Category Archives: Christianity

How To Not Ruin The Silver Chair

I get why it’s so tough to fully adapt the whole Chronicles of Narnia into films.

Sure you can make headway capturing the magic and wonder of The Lion, The Witch, and the Wardrobe. It’s a well-known story with mass appeal and everybody loves Mr. Tumnus.

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Yet when I stand in the woods holding my package, people get all uptight about it. [Source.]

And while it’s nowhere near as popular, Prince Caspian makes for a good, old-fashioned swashbuckling romp.

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My name is Inigo Montoya!

Do it right and you might have the momentum to try The Voyage of the Dawn Treader.

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I’M ON A BOAT (the movie)

And that usually kills it.

Not that folks haven’t made valiant efforts. It’s just that Dawn Treader is a much slower story – more of a “travelogue” than an adventure on the high seas. The battles, beasts, and betrayals that mark the other two are noticeably absent here, as are two of the original four Pevensie children, and much of the steam built up by the previous two installments.

And that’s a damn shame. Continue reading

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Polygraphs and Monotheism: More Complex Than Expected

I am a Christian.

That’s more or less exactly how I began a blog post way back in 2013, when I attempted to combat a very prevalent and largely Christian argument against gay marriage. While it’s rarely ever stated as explicitly I also like to think that this fact isn’t something I’ve obscured or tried to keep secret.

On that note, the topic of Christianity also isn’t anything new here at Culture War Reporters. While the majority of these posts have focused on art that willingly bears that descriptor, my co-writers have also delved a little deeper into that belief system and morality. While the former may seem more at home given what we typically cover, a review of our About page readily sums up why the latter is just as appropriate as anything else.

In it we touch on culture wars as a “a conflict between societies with different ideas, philosophies, beliefs, and behaviours,” as well as how we are both individually and collectively wrestling with them. It’s the concept of two vastly differing perspectives that solidified whether or not I should do a brief write-up on my recent experience with a polygraph test. Continue reading

Why We Shouldn’t Care About the Intersex

The Case for Unisex Bathrooms.”

Faithful followers of this blog may recall that was a post we ran back in November of 2015, dealing with the push for equal bathroom access for transgendered folks. Yours truly made some pretty compelling arguments, and you’d expect the universe to comply with my effervescent fountain of wisdom, yet on February 22nd, the Trump administration announced it would repeal transgendered bathroom protections established by Obama.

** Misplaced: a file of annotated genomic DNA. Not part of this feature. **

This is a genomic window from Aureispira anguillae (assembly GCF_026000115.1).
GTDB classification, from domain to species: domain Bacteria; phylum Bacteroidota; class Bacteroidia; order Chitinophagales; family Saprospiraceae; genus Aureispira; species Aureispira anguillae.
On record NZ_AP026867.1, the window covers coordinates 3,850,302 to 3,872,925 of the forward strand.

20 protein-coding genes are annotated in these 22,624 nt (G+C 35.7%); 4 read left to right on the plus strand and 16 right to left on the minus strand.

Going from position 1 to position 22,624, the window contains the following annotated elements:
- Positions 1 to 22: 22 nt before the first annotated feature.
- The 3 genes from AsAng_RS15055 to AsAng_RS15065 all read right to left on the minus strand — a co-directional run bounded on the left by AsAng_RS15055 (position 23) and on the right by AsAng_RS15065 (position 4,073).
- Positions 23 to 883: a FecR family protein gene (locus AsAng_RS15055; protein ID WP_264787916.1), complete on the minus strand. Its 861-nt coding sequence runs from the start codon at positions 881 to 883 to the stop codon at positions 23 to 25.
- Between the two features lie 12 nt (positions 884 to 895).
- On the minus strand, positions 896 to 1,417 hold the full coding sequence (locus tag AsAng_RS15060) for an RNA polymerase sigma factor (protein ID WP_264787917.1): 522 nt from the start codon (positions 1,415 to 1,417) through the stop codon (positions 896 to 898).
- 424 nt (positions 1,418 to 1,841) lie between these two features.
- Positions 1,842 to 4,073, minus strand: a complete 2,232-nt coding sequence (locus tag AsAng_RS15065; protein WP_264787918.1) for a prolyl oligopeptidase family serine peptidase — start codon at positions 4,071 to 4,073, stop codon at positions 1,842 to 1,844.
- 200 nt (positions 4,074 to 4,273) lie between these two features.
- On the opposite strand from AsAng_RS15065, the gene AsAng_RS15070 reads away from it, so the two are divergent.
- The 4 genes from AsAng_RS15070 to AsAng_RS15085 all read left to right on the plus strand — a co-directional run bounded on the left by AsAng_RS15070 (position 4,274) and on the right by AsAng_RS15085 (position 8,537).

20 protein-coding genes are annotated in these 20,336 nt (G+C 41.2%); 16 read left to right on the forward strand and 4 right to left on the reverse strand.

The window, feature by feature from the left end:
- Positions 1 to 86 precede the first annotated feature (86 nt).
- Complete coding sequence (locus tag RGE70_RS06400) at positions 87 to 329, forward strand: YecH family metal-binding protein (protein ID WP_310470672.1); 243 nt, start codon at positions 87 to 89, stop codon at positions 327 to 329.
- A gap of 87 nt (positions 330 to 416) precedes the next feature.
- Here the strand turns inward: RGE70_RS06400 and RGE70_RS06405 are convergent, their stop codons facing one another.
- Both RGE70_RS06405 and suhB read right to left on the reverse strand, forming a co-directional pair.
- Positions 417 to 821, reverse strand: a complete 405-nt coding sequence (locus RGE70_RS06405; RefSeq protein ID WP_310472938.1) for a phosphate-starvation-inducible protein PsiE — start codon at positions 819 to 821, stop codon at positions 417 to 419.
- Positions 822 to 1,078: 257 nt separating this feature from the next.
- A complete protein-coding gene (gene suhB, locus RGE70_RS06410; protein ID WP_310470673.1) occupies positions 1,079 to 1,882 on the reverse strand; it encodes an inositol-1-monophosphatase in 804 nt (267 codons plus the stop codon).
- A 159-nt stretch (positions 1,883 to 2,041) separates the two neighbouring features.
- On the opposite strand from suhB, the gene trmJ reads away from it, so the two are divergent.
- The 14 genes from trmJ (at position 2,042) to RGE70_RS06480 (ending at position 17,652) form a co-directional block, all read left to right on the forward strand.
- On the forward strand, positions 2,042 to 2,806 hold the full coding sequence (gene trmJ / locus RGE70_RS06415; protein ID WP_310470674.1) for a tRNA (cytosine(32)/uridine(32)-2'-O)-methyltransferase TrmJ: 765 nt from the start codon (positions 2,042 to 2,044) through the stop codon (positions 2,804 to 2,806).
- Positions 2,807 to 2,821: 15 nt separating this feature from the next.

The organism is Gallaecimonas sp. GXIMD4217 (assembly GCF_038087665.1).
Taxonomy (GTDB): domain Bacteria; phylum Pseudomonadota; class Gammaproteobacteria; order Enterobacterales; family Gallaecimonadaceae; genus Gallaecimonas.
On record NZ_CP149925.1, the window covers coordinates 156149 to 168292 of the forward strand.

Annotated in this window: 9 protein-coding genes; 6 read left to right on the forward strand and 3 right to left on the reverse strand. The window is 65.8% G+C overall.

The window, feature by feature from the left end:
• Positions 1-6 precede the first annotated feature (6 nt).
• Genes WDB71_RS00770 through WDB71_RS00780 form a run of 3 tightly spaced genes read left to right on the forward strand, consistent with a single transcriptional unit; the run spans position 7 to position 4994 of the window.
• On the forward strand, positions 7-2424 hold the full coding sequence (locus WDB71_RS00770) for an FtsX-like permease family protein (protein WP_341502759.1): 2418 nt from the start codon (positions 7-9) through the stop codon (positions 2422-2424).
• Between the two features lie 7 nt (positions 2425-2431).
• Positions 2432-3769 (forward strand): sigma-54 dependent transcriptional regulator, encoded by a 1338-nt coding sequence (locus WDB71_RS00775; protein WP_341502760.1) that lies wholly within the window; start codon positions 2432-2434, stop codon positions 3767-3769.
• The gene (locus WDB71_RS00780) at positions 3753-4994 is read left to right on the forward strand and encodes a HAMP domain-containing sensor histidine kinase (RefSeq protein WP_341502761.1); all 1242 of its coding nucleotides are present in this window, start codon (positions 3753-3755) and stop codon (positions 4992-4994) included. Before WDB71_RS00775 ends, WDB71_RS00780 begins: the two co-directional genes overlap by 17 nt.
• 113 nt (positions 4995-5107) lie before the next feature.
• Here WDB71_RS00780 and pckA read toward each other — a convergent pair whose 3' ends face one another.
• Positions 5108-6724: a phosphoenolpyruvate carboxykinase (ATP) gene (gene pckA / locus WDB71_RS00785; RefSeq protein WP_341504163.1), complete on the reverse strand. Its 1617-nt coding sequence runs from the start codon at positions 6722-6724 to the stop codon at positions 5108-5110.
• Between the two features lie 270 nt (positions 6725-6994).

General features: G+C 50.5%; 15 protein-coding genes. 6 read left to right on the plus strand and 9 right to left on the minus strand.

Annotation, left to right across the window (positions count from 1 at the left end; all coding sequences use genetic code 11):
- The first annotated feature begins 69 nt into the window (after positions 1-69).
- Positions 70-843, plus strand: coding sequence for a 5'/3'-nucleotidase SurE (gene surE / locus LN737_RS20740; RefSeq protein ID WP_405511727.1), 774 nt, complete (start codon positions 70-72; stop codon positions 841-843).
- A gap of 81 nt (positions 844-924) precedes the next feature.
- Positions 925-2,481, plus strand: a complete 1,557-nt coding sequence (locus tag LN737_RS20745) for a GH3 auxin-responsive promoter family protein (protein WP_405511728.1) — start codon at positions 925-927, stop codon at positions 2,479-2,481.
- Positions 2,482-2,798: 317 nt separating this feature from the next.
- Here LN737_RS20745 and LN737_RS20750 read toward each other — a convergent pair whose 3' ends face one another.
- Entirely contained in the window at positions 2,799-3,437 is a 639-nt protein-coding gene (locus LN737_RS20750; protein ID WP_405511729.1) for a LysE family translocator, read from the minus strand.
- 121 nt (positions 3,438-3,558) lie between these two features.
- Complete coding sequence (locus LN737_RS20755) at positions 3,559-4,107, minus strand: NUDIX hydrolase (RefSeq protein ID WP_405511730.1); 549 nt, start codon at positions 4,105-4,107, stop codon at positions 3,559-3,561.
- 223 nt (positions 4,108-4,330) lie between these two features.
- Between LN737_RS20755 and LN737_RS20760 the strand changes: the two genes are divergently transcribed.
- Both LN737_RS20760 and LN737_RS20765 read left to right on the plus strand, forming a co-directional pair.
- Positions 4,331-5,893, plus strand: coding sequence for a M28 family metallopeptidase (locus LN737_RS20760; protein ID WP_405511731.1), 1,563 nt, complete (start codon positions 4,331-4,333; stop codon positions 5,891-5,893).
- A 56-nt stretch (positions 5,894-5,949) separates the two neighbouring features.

So here we are again.

And that’s a little strange, because other than a couple incidents, I don’t recall a sudden wave of sexual assaults taking place after the Obama administration instituted its protections. Maybe it’s like how gay marriage was supposed to bring about the downfall of society, and it just takes a suuuuuuper long time to get started.

Or maybe it’s just a gut reaction to some of the more stupid elements out there. The folks who’d argue that the world should respect their choice to identify as a bottle of mayonnaise:

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Given painfully unironic martyrs like that, it’s not completely baffling why some people would push back against any unusual gender identity. Continue reading

The CWR Christmas Wish List

Readers,

We have entered at last into that special time of year. Halls are decked, trees are festooned, and yours truly is unleashing another one of his Grinch-y rants about how much I hate Christmas.

Or at least, I would be.

I’d like to try something a bit different this year. Maybe actually try to give all this holly-jolly bull**** a chance. So, in an attempt to get into the grotesque Capitalist travesty that this is month of crass commercialism “holiday spirit”, I figured I’d put together a little list of some things we’d like to have.

I. A World Leader Who Isn’t A ****ing ***hole

Ever since Uruguayan president Jose Mujica stepped down in 2015 there’s been a stocky, ex-guerilla shaped hole in our hearts that we just can’t seem to fill.

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Ideally one with such an absolute commitment to the poor that he or she serves as an example, forgoing the perks of their station, but honestly, we’ll take what we can get.

II. A George Carlin Grill

“You mean a George Foreman Grill?”

No, I mean a George Carlin Grill. As in I want to have George Carlin hanging around so he can apply some fiery, incandescent rage to the great, gooey mass that is human stupidity.